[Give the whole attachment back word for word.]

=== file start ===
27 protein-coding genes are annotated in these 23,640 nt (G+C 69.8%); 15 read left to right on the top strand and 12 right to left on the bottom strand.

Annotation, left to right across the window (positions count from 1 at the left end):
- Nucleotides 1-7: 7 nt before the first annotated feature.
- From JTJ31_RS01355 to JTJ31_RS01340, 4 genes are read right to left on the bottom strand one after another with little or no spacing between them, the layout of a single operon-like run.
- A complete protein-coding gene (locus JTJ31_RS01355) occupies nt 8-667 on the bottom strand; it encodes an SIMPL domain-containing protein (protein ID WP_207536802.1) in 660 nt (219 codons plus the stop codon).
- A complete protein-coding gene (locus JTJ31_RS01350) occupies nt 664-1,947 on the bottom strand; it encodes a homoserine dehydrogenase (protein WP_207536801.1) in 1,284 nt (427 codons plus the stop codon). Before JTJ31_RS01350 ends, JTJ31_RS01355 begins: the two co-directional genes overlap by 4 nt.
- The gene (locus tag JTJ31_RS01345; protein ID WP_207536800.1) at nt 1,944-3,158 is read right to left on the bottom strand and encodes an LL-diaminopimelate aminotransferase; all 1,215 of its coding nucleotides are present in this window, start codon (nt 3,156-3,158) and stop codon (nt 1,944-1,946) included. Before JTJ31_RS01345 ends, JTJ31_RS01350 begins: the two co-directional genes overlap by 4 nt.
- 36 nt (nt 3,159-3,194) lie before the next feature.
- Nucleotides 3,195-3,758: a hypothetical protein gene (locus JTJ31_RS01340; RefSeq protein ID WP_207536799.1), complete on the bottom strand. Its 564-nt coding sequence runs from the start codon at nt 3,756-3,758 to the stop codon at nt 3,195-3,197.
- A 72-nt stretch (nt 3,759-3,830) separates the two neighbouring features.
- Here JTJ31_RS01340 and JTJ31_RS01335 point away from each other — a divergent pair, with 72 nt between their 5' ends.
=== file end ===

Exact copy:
27 protein-coding genes are annotated in these 23,640 nt (G+C 69.8%); 15 read left to right on the top strand and 12 right to left on the bottom strand.

Annotation, left to right across the window (positions count from 1 at the left end):
- Nucleotides 1-7: 7 nt before the first annotated feature.
- From JTJ31_RS01355 to JTJ31_RS01340, 4 genes are read right to left on the bottom strand one after another with little or no spacing between them, the layout of a single operon-like run.
- A complete protein-coding gene (locus JTJ31_RS01355) occupies nt 8-667 on the bottom strand; it encodes an SIMPL domain-containing protein (protein ID WP_207536802.1) in 660 nt (219 codons plus the stop codon).
- A complete protein-coding gene (locus JTJ31_RS01350) occupies nt 664-1,947 on the bottom strand; it encodes a homoserine dehydrogenase (protein WP_207536801.1) in 1,284 nt (427 codons plus the stop codon). Before JTJ31_RS01350 ends, JTJ31_RS01355 begins: the two co-directional genes overlap by 4 nt.
- The gene (locus tag JTJ31_RS01345; protein ID WP_207536800.1) at nt 1,944-3,158 is read right to left on the bottom strand and encodes an LL-diaminopimelate aminotransferase; all 1,215 of its coding nucleotides are present in this window, start codon (nt 3,156-3,158) and stop codon (nt 1,944-1,946) included. Before JTJ31_RS01345 ends, JTJ31_RS01350 begins: the two co-directional genes overlap by 4 nt.
- 36 nt (nt 3,159-3,194) lie before the next feature.
- Nucleotides 3,195-3,758: a hypothetical protein gene (locus JTJ31_RS01340; RefSeq protein ID WP_207536799.1), complete on the bottom strand. Its 564-nt coding sequence runs from the start codon at nt 3,756-3,758 to the stop codon at nt 3,195-3,197.
- A 72-nt stretch (nt 3,759-3,830) separates the two neighbouring features.
- Here JTJ31_RS01340 and JTJ31_RS01335 point away from each other — a divergent pair, with 72 nt between their 5' ends.